Graduate students at Kent State report lack of help from their faculty mentors

Megan Wilkinson

Faculty mentors and advisers at the graduate level are slightly more involved in a student’s life and academics than students in undergraduate fields, said Mary Stephens, dean of graduate studies.

“A mentor is somebody who takes a special interest in you and advises you both academically and professionally in choice of career paths,” Stephens said. “They introduce their students to the social norms of the profession and help them network with colleagues.”

Yet Kent State graduate students from last spring reported they left Kent State with excessive debt and a lack of “sufficient help” from their faculty mentors.

“I have had to do a lot of independent legwork in order to get the ball rolling in my program,” said Don Majercak, a graduate student studying to be an intervention specialist. “Their office hours aren’t entirely flexible with my schedule and I work full time, so I don’t really have a lot of extra time to trek it out to Kent from my hometown to meet with my advisers.”

Kent State’s College of Graduate Studies created a survey for doctoral and master’s program graduates last spring. The majority of the survey’s respondents reported they had little help from their mentors; more than half of these individuals also said they didn’t have a mentor while studying in the College of Graduate Studies at Kent State.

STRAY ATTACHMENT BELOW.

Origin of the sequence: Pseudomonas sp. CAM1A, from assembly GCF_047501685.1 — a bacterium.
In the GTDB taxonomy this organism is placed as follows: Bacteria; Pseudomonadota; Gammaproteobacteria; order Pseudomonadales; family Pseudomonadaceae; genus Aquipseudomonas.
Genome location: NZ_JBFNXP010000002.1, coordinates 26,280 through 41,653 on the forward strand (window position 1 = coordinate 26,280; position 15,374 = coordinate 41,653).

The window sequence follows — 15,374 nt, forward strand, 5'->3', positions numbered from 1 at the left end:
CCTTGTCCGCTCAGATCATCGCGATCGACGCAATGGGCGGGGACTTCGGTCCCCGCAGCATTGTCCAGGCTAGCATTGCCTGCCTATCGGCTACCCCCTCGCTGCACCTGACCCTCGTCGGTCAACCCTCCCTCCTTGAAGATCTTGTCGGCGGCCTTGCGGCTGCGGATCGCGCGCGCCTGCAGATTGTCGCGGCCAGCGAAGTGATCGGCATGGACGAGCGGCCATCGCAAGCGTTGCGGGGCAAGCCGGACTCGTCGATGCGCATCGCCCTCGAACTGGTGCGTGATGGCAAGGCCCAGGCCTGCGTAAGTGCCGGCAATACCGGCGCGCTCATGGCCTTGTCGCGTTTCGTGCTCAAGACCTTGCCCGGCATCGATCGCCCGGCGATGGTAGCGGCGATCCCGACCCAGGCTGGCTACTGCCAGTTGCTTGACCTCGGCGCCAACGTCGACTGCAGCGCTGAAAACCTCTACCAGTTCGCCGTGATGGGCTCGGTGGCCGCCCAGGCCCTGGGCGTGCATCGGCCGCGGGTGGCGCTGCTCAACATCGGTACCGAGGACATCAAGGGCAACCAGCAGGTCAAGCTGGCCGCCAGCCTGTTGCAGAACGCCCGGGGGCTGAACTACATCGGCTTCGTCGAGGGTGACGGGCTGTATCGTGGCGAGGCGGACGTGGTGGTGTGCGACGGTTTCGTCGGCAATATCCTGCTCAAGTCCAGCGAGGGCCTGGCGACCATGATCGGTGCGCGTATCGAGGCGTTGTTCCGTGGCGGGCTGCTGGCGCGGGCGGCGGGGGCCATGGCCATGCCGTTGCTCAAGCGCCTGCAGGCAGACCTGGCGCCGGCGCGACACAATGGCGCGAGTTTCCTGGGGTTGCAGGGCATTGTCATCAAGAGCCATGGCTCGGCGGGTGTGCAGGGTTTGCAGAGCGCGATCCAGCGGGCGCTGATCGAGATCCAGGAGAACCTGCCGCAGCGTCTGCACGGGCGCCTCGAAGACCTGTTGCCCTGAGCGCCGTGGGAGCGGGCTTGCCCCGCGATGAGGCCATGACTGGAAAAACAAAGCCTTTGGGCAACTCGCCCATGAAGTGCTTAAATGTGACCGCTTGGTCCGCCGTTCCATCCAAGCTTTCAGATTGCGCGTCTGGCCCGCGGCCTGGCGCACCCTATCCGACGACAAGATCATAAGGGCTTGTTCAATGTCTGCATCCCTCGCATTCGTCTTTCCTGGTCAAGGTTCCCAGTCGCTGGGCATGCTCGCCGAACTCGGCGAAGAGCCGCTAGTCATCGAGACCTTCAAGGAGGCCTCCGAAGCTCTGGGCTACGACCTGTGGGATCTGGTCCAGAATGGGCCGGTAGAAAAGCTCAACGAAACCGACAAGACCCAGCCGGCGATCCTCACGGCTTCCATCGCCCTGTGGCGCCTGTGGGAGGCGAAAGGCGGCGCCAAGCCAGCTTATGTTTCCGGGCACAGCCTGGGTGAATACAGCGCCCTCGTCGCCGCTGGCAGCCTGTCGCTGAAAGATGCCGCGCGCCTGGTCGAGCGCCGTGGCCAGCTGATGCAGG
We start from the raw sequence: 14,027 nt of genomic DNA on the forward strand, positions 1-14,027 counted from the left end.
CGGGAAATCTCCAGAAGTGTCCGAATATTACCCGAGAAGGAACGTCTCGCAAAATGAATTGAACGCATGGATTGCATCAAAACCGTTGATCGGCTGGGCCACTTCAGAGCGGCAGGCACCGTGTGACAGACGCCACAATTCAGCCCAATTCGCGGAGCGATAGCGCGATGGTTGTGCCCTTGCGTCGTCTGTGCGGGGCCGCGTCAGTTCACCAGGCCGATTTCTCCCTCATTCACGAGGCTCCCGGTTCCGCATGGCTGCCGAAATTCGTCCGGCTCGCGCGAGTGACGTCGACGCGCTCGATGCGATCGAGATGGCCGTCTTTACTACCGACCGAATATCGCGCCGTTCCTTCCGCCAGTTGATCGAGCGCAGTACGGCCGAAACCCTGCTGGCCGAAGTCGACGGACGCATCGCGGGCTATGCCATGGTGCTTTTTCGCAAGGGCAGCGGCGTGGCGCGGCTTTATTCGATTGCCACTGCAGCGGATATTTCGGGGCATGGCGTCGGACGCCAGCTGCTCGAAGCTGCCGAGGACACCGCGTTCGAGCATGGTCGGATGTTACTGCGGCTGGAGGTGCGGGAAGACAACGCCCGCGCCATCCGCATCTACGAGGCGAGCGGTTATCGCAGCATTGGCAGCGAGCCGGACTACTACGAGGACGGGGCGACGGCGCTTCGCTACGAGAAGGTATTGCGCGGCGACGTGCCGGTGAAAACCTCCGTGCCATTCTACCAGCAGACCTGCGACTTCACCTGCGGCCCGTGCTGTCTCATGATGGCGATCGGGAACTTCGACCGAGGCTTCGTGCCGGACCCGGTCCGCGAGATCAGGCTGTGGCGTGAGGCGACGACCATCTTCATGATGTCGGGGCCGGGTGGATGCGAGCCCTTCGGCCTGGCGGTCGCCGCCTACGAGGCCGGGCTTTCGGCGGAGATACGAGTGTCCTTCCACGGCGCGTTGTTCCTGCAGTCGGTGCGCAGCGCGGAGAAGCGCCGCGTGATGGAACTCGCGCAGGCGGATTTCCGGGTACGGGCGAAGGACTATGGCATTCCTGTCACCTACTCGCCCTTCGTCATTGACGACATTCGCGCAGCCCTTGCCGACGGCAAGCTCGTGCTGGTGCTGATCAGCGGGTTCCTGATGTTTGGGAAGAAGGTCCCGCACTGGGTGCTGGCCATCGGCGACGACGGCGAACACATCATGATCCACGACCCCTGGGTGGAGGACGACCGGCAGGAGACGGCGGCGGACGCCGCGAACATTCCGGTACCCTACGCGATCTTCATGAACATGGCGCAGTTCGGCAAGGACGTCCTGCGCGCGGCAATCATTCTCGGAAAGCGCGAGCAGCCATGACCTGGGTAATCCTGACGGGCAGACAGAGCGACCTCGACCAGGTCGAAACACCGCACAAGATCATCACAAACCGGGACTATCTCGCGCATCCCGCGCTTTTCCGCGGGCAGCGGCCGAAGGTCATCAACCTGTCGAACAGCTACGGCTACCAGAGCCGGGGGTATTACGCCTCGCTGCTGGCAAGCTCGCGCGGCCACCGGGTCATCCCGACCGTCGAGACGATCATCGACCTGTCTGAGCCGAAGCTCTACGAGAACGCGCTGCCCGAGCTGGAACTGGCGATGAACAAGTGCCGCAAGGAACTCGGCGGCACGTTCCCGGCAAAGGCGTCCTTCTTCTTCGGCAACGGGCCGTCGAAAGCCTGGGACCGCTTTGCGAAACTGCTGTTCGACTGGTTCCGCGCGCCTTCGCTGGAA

Why Should I Care?

The majority of students in graduate programs at Kent State report they are not getting enough assistance from their mentors to move forward in their fields.


One graduate student in Clinical Mental Health Counseling, who wishes to remain anonymous, said she wasn’t surprised by the findings of the survey. She said she doesn’t have a mentor and that her adviser doesn’t give her good advice.

“I went in to meet with (my adviser) and she acted like a scrooge and like I was an inconvenience for being there asking her questions,” she said. “I feel like I am just a number at Kent State, in some ways, because I don’t get the one-on-one mentoring.”

This student said she thinks Kent State’s graduate studies still needs better advising, career planning and organization for class scheduling.

Advisers at the graduate level still work with a large number of students. Michael Mikusa, associate professor of teaching, leadership and curricular studies, serves as a faculty adviser at the graduate level and he said he helps close to 75 students in his program.

“I see most of these students regularly since I’m also their professor, but I’m sometimes assigned to graduate students (whom) I don’t even know,” Mikusa said.

Stephens said one of her guesses as to why some students might have reported not having a mentor is because mentors aren’t as important to the educational experience in some majors because students might only need one year of education.

“We’re still figuring out how to address these shortcomings,” Stephens said. “However, just having awareness on these two issues alone helps us to know where students aren’t necessarily happy.”

Contact Megan Wilkinson at [email protected].